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Wood is a natural source of lignocellulose.


to use standardised, quality proven and sanitised prod- ucts from wood-derived lignocellulose. In general, fibre is considered in the context of


avoiding constipation; however, depending on the quality, lignocellu- lose has the ability to offer more than that.


Quality of lignocellulose Current commercially available lignocellulose


products can be classified into two categories based on their effects in the gastrointestinal tract. As purely insoluble fibre concentrate, lignocellulose prod-


ucts differ highly in their grade of fermentability and thus can affect the animals’ digestive tract via one of the two following effects.


Physical effects Due to its indigestible and non-fermentable fibre content, lignocellulose optimises the consistency of sow faeces, affect- ing constipation around farrowing. Here, excessively hard fae- ces create an additional physical barrier (in addition to the al- ready extremely precarious lack of visceral space) and press on the birth canal. Due to its structure-giving properties, lignocel- lulose provides for an easily deformable consistency of the fae- ces. It also enhances the peristaltic activity of the gut, further facilitating the passage of the piglets through the birth canal.


Physiological effects Lignocellulose products that contain insoluble and non-fer- mentable fibre as well as a portion of insoluble but fermenta- ble fibre give rise to both physical and physiological benefits. The fermentable portion is broken down by microbes in the colon, resulting in the formation of lactic acid and butyric acid. Butyric acid in turn is a valuable source of energy for colonocytes. Consequently, the animal is better supplied with energy


Figure 1 - Duration of farrowing process (in minutes) depending on the feeding regime.


900 750 600 450 300 150 0


Lignocellulose* * OptiCell, Agromed. Control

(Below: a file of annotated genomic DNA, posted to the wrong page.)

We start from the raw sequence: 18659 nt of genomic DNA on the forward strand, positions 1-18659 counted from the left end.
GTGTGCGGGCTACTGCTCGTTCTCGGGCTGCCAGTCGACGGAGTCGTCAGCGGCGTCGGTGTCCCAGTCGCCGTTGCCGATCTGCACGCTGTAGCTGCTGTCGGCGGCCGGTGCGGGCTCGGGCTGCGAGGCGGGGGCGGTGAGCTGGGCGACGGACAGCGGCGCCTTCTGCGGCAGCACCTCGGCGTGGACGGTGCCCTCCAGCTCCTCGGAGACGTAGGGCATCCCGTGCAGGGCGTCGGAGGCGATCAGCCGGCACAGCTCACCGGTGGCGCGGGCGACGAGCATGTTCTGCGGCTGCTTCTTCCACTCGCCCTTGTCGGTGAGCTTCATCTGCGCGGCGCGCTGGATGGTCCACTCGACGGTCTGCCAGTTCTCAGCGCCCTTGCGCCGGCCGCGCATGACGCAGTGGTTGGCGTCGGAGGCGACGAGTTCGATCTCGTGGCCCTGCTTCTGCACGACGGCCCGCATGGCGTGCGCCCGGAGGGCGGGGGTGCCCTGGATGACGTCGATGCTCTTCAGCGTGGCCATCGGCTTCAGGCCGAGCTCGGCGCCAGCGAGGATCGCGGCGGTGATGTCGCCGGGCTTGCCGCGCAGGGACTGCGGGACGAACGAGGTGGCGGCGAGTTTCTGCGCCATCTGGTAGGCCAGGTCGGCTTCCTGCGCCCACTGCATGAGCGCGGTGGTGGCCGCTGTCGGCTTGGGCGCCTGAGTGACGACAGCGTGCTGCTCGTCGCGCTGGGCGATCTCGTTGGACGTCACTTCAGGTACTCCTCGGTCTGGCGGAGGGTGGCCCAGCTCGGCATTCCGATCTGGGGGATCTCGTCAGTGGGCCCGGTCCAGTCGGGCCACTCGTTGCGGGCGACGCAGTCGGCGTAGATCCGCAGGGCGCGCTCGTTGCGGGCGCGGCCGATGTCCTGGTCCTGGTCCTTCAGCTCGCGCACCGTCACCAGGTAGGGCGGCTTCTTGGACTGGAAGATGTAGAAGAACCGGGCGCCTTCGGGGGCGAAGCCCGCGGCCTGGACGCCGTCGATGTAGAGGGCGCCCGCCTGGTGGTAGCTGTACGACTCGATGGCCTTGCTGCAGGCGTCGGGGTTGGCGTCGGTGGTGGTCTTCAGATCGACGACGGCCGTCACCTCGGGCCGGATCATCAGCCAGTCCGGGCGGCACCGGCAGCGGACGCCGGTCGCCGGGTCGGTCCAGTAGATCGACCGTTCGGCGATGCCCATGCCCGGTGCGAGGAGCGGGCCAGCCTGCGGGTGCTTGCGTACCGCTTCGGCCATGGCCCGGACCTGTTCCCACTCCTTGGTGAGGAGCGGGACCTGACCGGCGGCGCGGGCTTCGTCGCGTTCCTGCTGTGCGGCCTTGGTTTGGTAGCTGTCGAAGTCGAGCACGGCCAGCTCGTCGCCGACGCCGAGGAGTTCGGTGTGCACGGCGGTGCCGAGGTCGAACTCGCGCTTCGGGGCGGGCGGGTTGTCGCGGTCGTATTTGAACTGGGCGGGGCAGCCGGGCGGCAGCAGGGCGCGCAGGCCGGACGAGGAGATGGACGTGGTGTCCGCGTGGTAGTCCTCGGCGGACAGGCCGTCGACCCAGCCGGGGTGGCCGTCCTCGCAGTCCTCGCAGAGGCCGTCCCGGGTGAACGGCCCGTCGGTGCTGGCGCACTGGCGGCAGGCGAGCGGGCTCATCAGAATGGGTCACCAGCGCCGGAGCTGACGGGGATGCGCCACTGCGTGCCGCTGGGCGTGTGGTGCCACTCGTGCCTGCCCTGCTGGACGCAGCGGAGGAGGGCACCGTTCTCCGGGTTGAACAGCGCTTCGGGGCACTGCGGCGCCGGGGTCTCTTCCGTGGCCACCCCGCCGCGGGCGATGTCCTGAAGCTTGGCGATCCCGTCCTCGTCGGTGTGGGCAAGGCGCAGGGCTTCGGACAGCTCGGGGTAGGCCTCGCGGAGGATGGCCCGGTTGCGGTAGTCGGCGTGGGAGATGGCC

through the absorption of butyric acid than untreated control animals. The sow can receive up to 25% of her maintenance energy requirement from the fermentation of dietary fibre in the colon. The energy from the enzymatic digestion in the small intestine is available up to five hours after ingestion, while the fermentation products from the colon are provided over a period of 24 hours. For the sow, this extra energy means reduced hunger and stress and, above all, more ener- gy for the birthing process. This increased energy supply available over a longer time period has a strong influence on the duration of the farrowing length.


Turning theory to practice In 2019, an Austrian swine producer experienced the differ- ence. Simply by supplementing lignocellulose (OptiCell, Agromed) as an insoluble fibre carrier with fermentable and non-fermentable components to the gestating feed, the en- tire birth process per sow was shortened by an average of more than 62 minutes compared to the untreated control group. That means that the critical phase of the birth process that every piglet had to go through was three minutes and 21 seconds shorter. Moreover, that reduced parturition length was accompanied by an increase of the number of live-born piglets from an average of 16.7 to 17.6. If the total litter size is included in the comparison, the lignocellulose treatment in- creased the relative proportion of live-born piglets from 88.8% to 95.1%.


Effective nutritional tool The farrowing duration of sows is closely related to the pro- portion of live-born piglets, colostrum yield, piglet perfor- mance and the sow’s fertility for the next cycle. A proper se- lection of the lignocellulose product added to a sow’s gestating diet can help to achieve a faster birth process by optimising gut functions and improving the sow’s energy supply. One of the most effective nutritional tools is the inclu- sion of a quality, insoluble dietary fibre consisting of both fermentable and non-fermentable components.


Figure 2 - Number of live-born piglets per litter depending on the feeding regime.


30 25 20 15 10 5 0


Lignocellulose* * OptiCell, Agromed. ▶PIG PROGRESS | Volume 36, No. 3, 2020 23 Control


References upon request


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